Hawaii Volcanoes National Park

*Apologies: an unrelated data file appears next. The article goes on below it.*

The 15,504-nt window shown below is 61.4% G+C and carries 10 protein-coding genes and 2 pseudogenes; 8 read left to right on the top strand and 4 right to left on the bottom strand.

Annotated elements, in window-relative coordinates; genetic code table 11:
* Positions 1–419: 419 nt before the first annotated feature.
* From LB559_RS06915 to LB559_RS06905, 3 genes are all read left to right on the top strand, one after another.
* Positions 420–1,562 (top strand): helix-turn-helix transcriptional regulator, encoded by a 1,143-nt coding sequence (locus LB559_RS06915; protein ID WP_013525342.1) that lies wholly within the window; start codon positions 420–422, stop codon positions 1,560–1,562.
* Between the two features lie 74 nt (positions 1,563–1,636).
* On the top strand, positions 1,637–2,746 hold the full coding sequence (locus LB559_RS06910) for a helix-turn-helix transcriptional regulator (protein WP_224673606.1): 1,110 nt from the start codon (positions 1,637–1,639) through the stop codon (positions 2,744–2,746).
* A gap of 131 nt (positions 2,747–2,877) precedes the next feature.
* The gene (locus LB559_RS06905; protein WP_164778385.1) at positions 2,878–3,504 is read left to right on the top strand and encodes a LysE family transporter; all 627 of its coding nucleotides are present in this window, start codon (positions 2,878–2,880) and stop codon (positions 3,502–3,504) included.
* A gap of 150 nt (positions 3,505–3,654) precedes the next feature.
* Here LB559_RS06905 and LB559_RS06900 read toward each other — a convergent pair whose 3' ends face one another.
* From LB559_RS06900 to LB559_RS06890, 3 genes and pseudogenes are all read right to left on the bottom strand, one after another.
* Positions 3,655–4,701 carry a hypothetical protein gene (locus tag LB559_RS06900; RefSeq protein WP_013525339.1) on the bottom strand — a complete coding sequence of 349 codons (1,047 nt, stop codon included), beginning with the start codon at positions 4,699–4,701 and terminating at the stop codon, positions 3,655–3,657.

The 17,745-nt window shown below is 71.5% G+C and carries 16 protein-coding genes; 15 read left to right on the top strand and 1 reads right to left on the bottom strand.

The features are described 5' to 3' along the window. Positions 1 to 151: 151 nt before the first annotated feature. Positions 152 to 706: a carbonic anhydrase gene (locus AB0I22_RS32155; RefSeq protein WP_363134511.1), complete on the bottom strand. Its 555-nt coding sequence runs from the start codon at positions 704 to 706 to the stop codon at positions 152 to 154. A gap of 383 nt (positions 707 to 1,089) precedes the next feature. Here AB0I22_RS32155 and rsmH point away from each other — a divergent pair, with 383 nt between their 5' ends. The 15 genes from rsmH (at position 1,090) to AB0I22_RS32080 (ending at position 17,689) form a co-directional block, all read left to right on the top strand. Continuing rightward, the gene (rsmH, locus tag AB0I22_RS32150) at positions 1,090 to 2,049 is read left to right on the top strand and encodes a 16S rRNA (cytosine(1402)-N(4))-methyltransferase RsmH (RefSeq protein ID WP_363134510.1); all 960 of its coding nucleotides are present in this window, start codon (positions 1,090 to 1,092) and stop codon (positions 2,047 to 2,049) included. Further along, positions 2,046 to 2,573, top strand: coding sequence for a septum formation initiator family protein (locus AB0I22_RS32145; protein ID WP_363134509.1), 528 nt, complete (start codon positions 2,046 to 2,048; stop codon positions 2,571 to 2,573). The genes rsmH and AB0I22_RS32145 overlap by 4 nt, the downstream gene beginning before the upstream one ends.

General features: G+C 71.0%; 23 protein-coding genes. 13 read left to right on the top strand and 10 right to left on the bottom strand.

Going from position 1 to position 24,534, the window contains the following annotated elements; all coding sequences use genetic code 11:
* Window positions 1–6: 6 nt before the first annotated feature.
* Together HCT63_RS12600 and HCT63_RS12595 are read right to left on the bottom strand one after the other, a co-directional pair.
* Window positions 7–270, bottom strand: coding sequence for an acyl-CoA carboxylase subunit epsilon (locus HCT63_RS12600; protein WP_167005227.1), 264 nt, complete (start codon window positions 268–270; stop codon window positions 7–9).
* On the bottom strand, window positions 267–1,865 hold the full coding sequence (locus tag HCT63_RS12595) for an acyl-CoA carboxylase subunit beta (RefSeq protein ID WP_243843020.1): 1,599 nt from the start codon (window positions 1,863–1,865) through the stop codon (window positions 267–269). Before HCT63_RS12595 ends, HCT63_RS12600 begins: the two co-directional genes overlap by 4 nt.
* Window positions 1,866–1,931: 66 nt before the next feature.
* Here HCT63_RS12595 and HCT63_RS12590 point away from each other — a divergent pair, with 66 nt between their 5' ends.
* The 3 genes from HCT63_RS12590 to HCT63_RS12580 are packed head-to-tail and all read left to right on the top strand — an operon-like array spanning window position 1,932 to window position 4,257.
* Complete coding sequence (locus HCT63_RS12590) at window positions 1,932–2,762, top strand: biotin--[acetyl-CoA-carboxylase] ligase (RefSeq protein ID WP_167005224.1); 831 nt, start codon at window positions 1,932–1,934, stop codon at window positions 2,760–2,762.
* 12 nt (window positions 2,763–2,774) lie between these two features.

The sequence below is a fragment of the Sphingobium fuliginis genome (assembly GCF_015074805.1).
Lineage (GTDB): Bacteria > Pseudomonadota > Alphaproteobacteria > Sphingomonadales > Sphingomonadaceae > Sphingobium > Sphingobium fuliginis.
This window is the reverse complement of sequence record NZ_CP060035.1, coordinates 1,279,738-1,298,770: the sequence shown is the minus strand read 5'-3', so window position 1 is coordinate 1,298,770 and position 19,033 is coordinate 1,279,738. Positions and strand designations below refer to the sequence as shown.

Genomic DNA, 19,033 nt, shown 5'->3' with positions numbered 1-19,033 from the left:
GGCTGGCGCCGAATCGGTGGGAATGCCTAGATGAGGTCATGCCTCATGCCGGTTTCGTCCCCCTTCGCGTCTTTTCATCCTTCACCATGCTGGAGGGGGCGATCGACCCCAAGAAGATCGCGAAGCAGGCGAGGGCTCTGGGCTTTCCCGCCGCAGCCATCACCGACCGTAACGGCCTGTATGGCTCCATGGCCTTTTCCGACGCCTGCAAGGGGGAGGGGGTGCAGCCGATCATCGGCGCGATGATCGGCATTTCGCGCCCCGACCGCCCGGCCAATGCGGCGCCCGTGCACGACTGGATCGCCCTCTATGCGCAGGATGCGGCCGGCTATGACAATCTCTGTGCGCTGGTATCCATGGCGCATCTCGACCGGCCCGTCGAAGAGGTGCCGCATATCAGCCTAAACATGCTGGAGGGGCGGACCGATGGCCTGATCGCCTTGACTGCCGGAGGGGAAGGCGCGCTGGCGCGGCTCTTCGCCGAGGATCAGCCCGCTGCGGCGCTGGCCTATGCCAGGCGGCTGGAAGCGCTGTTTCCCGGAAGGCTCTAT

Located in a 333,000-acre national park on the southeastern edge of the island, the awe-inspiring and ruggedly beautiful Kilauea is called the drive-in volcano because paved roads allow you to traverse it by car. The rim of Halema'uma'u is ringed with offerings to Pele that visitors have brought: leis, rocks wrapped in ti leaves, bottles of gin. Drive 45 minutes down Chain of Craters Road, the park's winding path to the ocean, to witness the interaction of lava and sea. You park your car by the water—the view coming down from the hill is of miles and miles of hardened, flowing lava that have spilled into the sea since 1983—and then walk about 30 minutes, mostly on pavement, to a spot on the rock beach where a small group is always assembled.